I could name about 20 other A-listers who have been invited to the Festival over the years, but that comes across as a loss of name. Of course, mingling with these stars can be a blast. And this year, those guests include Andy Garcia (whom I wish my wife would stop talking about already), Regina Hall (who blew my mind last month in the movie “Honk for Jesus”), and singer/actor Colson Baker (better known by his stage name Machine Gun Kelly). He promotes his film “Taurus”.
The Festival does a great job of getting interesting foreign films, and I always have fun watching the short films. A few years ago, some comedy shorts were so funny that I was tempted to put them in my top 10 list of movies of the year.
Each year, a number of films end up being nominated for the Oscars. And, how many times have you been to an Oscar party and heard people say, “I’ve never heard of this movie”?
Well, go to the Festival and see all those great movies, and you’ll know about your Oscar night this time.
Since many documentaries don’t get much attention from theaters (which feel we need to keep ‘Top Gun: Maverick’ for a few more months), it’s great to catch some of these interesting stories and actual on the big filter.
If those are the biggest movies you want to catch, there’s the hysterical “The Banshees of Inisherin” which stars Brendan Gleeson and Colin Farrell (who were together recently on Saturday Night Live). It was written and directed by Martin McDonagh. If I remember correctly, I had seen at least three of his previous films at the Festival (“Seven Psychopaths”, “Three Billboards Outside Ebbing, Missouri” and “In Bruges”, with these same two great actors).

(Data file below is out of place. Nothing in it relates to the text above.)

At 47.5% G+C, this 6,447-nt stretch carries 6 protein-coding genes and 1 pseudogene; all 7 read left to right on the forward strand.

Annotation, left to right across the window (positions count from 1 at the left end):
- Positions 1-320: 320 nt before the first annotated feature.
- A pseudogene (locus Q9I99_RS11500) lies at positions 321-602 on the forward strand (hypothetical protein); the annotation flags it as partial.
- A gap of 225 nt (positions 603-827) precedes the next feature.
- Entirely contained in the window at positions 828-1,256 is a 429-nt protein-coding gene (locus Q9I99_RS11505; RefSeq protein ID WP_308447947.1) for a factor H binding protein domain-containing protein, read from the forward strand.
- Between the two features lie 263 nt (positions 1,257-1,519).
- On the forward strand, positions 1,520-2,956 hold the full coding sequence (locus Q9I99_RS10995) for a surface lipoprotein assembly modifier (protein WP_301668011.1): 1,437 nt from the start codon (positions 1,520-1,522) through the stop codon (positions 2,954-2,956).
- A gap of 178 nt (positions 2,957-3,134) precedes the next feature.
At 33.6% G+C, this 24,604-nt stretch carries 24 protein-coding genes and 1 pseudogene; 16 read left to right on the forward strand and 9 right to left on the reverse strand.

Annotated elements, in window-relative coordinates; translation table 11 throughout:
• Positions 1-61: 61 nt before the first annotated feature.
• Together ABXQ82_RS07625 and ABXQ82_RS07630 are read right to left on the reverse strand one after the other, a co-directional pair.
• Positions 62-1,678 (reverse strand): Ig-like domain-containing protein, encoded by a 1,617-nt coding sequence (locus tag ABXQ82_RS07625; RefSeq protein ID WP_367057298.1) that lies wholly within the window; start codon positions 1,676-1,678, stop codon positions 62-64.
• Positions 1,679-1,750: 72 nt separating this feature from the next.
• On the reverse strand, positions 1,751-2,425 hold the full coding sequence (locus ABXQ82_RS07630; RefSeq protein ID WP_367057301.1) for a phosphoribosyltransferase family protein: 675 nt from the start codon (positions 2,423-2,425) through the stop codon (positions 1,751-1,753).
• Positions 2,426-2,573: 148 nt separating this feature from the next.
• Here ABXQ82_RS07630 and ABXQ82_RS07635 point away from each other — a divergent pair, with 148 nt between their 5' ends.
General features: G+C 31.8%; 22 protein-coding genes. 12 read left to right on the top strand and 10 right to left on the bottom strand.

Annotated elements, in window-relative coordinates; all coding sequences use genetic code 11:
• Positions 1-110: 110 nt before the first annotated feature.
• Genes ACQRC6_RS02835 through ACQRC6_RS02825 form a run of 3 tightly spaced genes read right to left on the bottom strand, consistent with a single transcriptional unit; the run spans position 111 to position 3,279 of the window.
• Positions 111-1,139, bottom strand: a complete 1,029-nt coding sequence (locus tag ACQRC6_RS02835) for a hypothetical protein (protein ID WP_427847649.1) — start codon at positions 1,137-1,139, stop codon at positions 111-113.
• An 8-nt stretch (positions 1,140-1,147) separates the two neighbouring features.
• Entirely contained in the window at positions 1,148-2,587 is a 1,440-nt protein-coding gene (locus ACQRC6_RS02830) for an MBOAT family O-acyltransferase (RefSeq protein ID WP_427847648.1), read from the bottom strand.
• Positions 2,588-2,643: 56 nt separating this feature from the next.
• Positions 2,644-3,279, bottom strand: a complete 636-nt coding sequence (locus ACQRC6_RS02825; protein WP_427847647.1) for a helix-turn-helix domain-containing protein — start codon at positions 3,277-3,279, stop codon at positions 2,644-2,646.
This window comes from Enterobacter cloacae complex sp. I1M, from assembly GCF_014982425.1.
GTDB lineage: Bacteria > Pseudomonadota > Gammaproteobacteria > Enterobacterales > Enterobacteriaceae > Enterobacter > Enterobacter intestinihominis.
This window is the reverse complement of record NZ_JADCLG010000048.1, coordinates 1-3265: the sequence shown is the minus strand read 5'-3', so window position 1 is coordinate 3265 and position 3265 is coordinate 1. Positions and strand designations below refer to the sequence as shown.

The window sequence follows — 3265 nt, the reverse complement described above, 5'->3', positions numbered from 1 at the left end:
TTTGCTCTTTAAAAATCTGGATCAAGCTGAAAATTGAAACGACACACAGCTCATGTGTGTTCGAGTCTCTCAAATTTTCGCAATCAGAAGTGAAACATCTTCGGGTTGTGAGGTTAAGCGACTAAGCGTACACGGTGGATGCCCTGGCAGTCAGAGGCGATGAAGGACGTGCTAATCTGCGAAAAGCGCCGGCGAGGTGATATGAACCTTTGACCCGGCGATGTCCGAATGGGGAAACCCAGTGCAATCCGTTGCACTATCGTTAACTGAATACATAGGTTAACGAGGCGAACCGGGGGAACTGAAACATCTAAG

Anthony Hopkins got another Oscar nomination for ‘The Two Popes’ a few years ago and shocked everyone when he won the Best Actor Oscar against Chadwick Bosman for ‘The Father’ (he really deserved it for that performance ). He will probably be nominated again for a film you can see at the Festival – “Armageddon Time” (Anne Hathaway). This movie will help me forget the awful Bruce Willis/Ben Affleck movie and the equally awful Def Leppard song. But I digress.